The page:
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A New Species of Nototheniid (Perciformes: Notothenioidei) Fish from McMurdo Sound, Antarctica
Paul A. Cziko and C. -H. Christina Cheng
Vol. 2006, No. 4 (Dec. 20, 2006), pp. 752-759
Stable URL: http://www.jstor.org/stable/4126539
Page Count: 8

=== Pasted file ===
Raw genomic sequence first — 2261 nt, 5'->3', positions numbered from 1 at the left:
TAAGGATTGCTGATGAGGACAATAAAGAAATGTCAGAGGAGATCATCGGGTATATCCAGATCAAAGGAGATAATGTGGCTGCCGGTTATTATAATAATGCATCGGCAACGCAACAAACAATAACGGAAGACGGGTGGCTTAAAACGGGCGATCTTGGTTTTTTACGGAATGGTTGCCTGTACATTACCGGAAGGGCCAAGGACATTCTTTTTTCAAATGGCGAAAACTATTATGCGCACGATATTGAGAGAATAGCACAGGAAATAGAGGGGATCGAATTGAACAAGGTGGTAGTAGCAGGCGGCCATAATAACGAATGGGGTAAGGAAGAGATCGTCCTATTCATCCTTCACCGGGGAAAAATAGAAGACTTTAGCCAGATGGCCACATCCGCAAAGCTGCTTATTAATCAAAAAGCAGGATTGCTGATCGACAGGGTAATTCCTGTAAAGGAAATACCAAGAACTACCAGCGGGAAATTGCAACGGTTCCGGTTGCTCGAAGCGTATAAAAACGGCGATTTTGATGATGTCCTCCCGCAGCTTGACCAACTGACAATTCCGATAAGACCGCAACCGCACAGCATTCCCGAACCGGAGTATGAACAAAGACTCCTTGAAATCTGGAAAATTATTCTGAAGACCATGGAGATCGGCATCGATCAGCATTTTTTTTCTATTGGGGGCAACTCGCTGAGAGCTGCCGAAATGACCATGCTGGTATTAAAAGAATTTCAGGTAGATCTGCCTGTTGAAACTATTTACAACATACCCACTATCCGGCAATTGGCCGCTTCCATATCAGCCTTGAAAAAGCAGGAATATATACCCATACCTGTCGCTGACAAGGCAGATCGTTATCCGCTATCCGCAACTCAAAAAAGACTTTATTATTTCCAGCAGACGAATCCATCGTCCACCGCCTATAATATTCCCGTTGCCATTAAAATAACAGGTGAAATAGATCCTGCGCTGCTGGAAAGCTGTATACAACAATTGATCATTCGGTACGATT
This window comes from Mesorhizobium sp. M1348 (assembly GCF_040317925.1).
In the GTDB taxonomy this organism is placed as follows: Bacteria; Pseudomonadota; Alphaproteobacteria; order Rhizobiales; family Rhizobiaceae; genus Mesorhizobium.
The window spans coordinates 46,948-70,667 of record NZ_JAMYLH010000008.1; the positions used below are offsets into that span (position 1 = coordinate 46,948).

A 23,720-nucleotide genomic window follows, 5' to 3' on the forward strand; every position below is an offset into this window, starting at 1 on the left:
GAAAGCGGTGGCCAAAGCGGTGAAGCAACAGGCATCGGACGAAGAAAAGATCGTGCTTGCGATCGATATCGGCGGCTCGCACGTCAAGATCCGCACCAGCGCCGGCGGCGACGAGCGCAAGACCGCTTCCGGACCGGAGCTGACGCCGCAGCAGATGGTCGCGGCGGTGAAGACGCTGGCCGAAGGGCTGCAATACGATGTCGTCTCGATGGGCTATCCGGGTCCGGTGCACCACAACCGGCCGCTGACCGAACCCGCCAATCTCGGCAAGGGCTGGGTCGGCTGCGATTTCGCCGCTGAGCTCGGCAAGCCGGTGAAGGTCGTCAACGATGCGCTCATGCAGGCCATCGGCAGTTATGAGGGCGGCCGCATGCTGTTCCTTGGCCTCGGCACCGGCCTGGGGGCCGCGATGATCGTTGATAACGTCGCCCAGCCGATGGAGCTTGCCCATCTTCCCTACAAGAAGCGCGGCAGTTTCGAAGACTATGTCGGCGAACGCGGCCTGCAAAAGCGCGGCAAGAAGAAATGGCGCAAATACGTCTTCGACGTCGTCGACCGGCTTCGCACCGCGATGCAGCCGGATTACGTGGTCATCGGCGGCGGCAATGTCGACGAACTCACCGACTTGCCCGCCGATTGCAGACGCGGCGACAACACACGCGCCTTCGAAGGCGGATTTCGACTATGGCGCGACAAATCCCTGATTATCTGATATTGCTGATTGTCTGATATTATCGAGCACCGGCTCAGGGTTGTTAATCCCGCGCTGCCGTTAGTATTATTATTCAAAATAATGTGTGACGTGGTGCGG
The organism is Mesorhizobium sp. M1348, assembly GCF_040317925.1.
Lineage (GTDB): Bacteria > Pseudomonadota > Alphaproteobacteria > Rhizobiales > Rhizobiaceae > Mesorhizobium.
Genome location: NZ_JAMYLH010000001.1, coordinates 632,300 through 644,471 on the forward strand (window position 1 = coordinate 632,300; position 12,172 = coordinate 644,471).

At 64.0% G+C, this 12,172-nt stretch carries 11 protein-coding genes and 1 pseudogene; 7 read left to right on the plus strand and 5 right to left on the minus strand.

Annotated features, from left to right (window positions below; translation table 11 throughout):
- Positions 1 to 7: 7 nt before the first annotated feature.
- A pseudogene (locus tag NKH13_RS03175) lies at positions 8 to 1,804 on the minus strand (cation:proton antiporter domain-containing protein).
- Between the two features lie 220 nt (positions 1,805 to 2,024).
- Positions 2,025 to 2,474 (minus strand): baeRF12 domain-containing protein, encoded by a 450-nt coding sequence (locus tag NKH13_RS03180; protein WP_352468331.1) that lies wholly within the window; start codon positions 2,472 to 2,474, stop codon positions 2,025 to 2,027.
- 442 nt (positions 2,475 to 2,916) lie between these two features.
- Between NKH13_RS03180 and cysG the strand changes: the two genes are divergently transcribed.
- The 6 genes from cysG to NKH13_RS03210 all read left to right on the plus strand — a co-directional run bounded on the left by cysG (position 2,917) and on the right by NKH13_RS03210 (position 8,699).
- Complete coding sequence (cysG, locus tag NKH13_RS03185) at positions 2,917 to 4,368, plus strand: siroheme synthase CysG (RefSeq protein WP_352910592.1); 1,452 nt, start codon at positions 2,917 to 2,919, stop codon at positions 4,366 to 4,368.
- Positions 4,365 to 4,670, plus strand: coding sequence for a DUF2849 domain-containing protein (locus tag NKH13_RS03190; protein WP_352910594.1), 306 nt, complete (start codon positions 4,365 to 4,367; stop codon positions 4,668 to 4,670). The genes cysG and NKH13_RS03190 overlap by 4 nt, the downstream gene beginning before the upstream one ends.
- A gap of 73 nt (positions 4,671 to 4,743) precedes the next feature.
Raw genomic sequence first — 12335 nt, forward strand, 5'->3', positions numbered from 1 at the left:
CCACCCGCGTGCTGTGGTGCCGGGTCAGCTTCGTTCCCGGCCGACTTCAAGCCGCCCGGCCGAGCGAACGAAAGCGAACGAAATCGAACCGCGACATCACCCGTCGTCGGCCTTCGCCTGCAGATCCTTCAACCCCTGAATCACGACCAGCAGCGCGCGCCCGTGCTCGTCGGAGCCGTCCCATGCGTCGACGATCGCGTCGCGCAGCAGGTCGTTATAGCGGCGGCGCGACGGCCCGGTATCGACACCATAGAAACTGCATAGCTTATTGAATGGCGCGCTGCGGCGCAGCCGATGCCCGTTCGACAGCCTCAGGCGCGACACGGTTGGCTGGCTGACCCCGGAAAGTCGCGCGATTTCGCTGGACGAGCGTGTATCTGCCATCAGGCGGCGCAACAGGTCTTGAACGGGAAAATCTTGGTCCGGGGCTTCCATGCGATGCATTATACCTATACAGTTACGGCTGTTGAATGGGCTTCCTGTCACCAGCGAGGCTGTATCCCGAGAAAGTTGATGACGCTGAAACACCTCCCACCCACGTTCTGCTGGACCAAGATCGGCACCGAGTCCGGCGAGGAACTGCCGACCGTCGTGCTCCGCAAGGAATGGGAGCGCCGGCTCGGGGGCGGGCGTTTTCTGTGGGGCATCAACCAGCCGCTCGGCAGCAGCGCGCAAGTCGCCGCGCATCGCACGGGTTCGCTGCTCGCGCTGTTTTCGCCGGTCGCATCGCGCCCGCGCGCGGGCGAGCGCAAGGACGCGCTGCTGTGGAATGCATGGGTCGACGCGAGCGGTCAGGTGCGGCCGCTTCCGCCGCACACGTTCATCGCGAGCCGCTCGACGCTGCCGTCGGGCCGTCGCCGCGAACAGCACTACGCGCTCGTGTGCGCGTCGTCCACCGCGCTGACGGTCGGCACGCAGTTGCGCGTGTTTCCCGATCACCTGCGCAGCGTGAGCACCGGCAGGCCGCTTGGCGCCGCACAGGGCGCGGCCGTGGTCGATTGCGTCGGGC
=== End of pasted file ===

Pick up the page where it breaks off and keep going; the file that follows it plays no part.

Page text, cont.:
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A new species of nototheniid fish, Cryothenia amphitreta, is described from a single gravid female collected in mid-November 2004 by divers in McMurdo Sound in the Ross Sea region of Antarctica. The new species closely resembles the only known congener, C. peninsulae, collected off the west coast of the Antarctic Peninsula, but differs substantially in pelvic-fin length (13.4 vs. 19.3-24.4% SL), total vertebrae (57 vs. 50-53), body size at maturity (261 vs. 100-144 mm), and interorbital-pit morphology. The neutrally-buoyant C. amphitreta is characterized by a wide, well-defined interorbital pit divided by a raised medial ridge, scales anterior to this depression in the interorbital region, and a dark pigmentation of the mouth, gill, and body cavity linings. This species is protected against freezing by high levels of antifreeze proteins in its body fluids. Phylogenetic reconstruction using the mitochondrial NADH dehydrogenase subunit 2 (mtND2) suggests that C. amphitreta falls within the current designation of the nototheniid subfamily Trematominae.